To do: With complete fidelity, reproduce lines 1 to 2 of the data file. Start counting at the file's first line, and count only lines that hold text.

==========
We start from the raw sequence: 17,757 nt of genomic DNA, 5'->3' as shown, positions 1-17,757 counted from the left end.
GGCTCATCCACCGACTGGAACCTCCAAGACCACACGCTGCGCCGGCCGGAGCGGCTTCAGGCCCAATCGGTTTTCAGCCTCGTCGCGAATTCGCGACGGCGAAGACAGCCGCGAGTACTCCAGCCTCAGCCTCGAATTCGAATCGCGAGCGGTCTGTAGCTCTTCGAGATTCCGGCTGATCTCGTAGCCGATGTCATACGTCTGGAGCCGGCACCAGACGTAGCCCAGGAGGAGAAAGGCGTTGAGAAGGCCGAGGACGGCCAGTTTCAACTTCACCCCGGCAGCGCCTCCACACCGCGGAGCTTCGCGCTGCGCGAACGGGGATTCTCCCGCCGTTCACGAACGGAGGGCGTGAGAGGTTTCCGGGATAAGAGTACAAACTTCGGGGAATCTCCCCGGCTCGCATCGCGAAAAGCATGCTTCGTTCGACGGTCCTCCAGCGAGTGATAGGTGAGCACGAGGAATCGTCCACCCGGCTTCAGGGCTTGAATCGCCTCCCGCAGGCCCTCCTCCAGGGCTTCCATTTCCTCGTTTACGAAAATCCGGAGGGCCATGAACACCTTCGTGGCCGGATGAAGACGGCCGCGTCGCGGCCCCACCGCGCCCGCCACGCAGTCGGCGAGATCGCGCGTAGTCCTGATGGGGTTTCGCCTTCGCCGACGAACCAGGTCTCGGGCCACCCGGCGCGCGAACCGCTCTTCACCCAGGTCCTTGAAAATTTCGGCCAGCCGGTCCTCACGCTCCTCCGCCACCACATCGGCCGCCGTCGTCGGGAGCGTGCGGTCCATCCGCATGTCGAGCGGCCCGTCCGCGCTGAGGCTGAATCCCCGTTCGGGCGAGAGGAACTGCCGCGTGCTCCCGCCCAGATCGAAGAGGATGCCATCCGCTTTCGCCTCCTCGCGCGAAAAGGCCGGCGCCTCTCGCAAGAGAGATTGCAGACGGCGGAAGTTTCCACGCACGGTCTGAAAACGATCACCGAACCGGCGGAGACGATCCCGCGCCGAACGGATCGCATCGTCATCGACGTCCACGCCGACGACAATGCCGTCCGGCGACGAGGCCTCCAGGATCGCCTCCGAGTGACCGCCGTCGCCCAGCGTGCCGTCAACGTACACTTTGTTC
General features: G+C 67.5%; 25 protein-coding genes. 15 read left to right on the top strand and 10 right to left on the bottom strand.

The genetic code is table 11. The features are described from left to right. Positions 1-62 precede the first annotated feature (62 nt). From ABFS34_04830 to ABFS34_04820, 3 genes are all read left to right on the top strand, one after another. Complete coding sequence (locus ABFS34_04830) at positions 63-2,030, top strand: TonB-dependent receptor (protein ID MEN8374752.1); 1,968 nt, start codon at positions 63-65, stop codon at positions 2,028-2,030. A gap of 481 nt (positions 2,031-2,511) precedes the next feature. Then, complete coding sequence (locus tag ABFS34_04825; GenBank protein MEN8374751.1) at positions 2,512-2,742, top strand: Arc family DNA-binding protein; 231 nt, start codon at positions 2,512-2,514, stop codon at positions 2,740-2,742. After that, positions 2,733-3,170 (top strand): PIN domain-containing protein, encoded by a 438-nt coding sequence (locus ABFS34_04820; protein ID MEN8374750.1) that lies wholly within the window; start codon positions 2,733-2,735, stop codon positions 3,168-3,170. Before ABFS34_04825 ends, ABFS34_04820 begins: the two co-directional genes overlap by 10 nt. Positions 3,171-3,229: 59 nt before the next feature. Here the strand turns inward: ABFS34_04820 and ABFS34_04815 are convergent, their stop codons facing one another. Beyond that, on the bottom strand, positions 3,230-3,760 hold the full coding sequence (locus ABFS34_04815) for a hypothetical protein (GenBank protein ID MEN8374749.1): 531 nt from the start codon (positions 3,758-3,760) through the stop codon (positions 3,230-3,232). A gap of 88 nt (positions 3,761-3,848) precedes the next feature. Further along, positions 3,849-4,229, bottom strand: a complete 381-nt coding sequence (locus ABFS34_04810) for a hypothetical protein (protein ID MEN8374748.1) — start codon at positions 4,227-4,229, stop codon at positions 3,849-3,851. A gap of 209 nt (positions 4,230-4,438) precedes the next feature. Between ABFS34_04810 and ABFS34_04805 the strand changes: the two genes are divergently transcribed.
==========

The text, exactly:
We start from the raw sequence: 17,757 nt of genomic DNA, 5'->3' as shown, positions 1-17,757 counted from the left end.
GGCTCATCCACCGACTGGAACCTCCAAGACCACACGCTGCGCCGGCCGGAGCGGCTTCAGGCCCAATCGGTTTTCAGCCTCGTCGCGAATTCGCGACGGCGAAGACAGCCGCGAGTACTCCAGCCTCAGCCTCGAATTCGAATCGCGAGCGGTCTGTAGCTCTTCGAGATTCCGGCTGATCTCGTAGCCGATGTCATACGTCTGGAGCCGGCACCAGACGTAGCCCAGGAGGAGAAAGGCGTTGAGAAGGCCGAGGACGGCCAGTTTCAACTTCACCCCGGCAGCGCCTCCACACCGCGGAGCTTCGCGCTGCGCGAACGGGGATTCTCCCGCCGTTCACGAACGGAGGGCGTGAGAGGTTTCCGGGATAAGAGTACAAACTTCGGGGAATCTCCCCGGCTCGCATCGCGAAAAGCATGCTTCGTTCGACGGTCCTCCAGCGAGTGATAGGTGAGCACGAGGAATCGTCCACCCGGCTTCAGGGCTTGAATCGCCTCCCGCAGGCCCTCCTCCAGGGCTTCCATTTCCTCGTTTACGAAAATCCGGAGGGCCATGAACACCTTCGTGGCCGGATGAAGACGGCCGCGTCGCGGCCCCACCGCGCCCGCCACGCAGTCGGCGAGATCGCGCGTAGTCCTGATGGGGTTTCGCCTTCGCCGACGAACCAGGTCTCGGGCCACCCGGCGCGCGAACCGCTCTTCACCCAGGTCCTTGAAAATTTCGGCCAGCCGGTCCTCACGCTCCTCCGCCACCACATCGGCCGCCGTCGTCGGGAGCGTGCGGTCCATCCGCATGTCGAGCGGCCCGTCCGCGCTGAGGCTGAATCCCCGTTCGGGCGAGAGGAACTGCCGCGTGCTCCCGCCCAGATCGAAGAGGATGCCATCCGCTTTCGCCTCCTCGCGCGAAAAGGCCGGCGCCTCTCGCAAGAGAGATTGCAGACGGCGGAAGTTTCCACGCACGGTCTGAAAACGATCACCGAACCGGCGGAGACGATCCCGCGCCGAACGGATCGCATCGTCATCGACGTCCACGCCGACGACAATGCCGTCCGGCGACGAGGCCTCCAGGATCGCCTCCGAGTGACCGCCGTCGCCCAGCGTGCCGTCAACGTACACTTTGTTC